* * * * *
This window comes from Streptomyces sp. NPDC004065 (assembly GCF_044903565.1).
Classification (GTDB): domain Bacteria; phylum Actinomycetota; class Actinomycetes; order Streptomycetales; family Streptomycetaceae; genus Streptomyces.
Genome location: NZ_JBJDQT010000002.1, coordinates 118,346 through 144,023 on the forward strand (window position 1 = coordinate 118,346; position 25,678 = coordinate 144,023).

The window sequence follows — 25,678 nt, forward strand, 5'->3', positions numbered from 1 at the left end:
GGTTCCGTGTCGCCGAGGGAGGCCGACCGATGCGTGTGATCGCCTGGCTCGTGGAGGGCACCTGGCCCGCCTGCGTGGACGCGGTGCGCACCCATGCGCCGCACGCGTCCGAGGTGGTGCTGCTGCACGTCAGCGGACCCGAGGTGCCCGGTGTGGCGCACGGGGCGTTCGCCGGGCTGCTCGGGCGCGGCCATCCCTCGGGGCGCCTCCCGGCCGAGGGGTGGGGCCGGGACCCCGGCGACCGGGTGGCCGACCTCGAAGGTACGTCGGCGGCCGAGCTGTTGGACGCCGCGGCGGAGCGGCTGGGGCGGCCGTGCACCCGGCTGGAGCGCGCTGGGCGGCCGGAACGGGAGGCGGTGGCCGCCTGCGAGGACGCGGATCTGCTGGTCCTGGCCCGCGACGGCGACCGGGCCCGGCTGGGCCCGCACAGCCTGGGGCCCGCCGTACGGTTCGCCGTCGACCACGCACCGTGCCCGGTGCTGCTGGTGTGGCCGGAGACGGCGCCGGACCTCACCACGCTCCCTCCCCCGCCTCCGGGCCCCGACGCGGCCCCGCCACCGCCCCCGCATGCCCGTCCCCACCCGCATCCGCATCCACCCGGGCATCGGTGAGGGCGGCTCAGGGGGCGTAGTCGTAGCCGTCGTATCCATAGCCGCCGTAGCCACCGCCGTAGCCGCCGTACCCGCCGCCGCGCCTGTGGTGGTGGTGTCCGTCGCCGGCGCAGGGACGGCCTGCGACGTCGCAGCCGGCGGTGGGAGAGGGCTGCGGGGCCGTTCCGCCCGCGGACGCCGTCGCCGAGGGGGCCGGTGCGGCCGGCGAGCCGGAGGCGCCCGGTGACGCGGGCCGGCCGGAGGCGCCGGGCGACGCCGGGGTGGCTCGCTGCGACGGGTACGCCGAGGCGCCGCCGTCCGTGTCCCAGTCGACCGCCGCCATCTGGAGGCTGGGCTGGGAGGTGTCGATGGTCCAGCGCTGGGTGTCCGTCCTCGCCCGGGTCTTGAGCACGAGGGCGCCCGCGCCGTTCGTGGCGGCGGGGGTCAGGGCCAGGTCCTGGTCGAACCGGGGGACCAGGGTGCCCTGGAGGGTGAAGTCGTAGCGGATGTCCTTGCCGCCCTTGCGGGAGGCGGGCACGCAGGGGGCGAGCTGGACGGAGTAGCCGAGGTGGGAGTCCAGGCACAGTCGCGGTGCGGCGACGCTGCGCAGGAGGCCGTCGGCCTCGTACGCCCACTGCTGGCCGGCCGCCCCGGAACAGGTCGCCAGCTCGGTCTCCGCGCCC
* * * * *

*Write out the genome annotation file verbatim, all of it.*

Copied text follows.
This window comes from Streptomyces sp. NPDC004065 (assembly GCF_044903565.1).
Classification (GTDB): domain Bacteria; phylum Actinomycetota; class Actinomycetes; order Streptomycetales; family Streptomycetaceae; genus Streptomyces.
Genome location: NZ_JBJDQT010000002.1, coordinates 118,346 through 144,023 on the forward strand (window position 1 = coordinate 118,346; position 25,678 = coordinate 144,023).

The window sequence follows — 25,678 nt, forward strand, 5'->3', positions numbered from 1 at the left end:
GGTTCCGTGTCGCCGAGGGAGGCCGACCGATGCGTGTGATCGCCTGGCTCGTGGAGGGCACCTGGCCCGCCTGCGTGGACGCGGTGCGCACCCATGCGCCGCACGCGTCCGAGGTGGTGCTGCTGCACGTCAGCGGACCCGAGGTGCCCGGTGTGGCGCACGGGGCGTTCGCCGGGCTGCTCGGGCGCGGCCATCCCTCGGGGCGCCTCCCGGCCGAGGGGTGGGGCCGGGACCCCGGCGACCGGGTGGCCGACCTCGAAGGTACGTCGGCGGCCGAGCTGTTGGACGCCGCGGCGGAGCGGCTGGGGCGGCCGTGCACCCGGCTGGAGCGCGCTGGGCGGCCGGAACGGGAGGCGGTGGCCGCCTGCGAGGACGCGGATCTGCTGGTCCTGGCCCGCGACGGCGACCGGGCCCGGCTGGGCCCGCACAGCCTGGGGCCCGCCGTACGGTTCGCCGTCGACCACGCACCGTGCCCGGTGCTGCTGGTGTGGCCGGAGACGGCGCCGGACCTCACCACGCTCCCTCCCCCGCCTCCGGGCCCCGACGCGGCCCCGCCACCGCCCCCGCATGCCCGTCCCCACCCGCATCCGCATCCACCCGGGCATCGGTGAGGGCGGCTCAGGGGGCGTAGTCGTAGCCGTCGTATCCATAGCCGCCGTAGCCACCGCCGTAGCCGCCGTACCCGCCGCCGCGCCTGTGGTGGTGGTGTCCGTCGCCGGCGCAGGGACGGCCTGCGACGTCGCAGCCGGCGGTGGGAGAGGGCTGCGGGGCCGTTCCGCCCGCGGACGCCGTCGCCGAGGGGGCCGGTGCGGCCGGCGAGCCGGAGGCGCCCGGTGACGCGGGCCGGCCGGAGGCGCCGGGCGACGCCGGGGTGGCTCGCTGCGACGGGTACGCCGAGGCGCCGCCGTCCGTGTCCCAGTCGACCGCCGCCATCTGGAGGCTGGGCTGGGAGGTGTCGATGGTCCAGCGCTGGGTGTCCGTCCTCGCCCGGGTCTTGAGCACGAGGGCGCCCGCGCCGTTCGTGGCGGCGGGGGTCAGGGCCAGGTCCTGGTCGAACCGGGGGACCAGGGTGCCCTGGAGGGTGAAGTCGTAGCGGATGTCCTTGCCGCCCTTGCGGGAGGCGGGCACGCAGGGGGCGAGCTGGACGGAGTAGCCGAGGTGGGAGTCCAGGCACAGTCGCGGTGCGGCGACGCTGCGCAGGAGGCCGTCGGCCTCGTACGCCCACTGCTGGCCGGCCGCCCCGGAACAGGTCGCCAGCTCGGTCTCCGCGCCC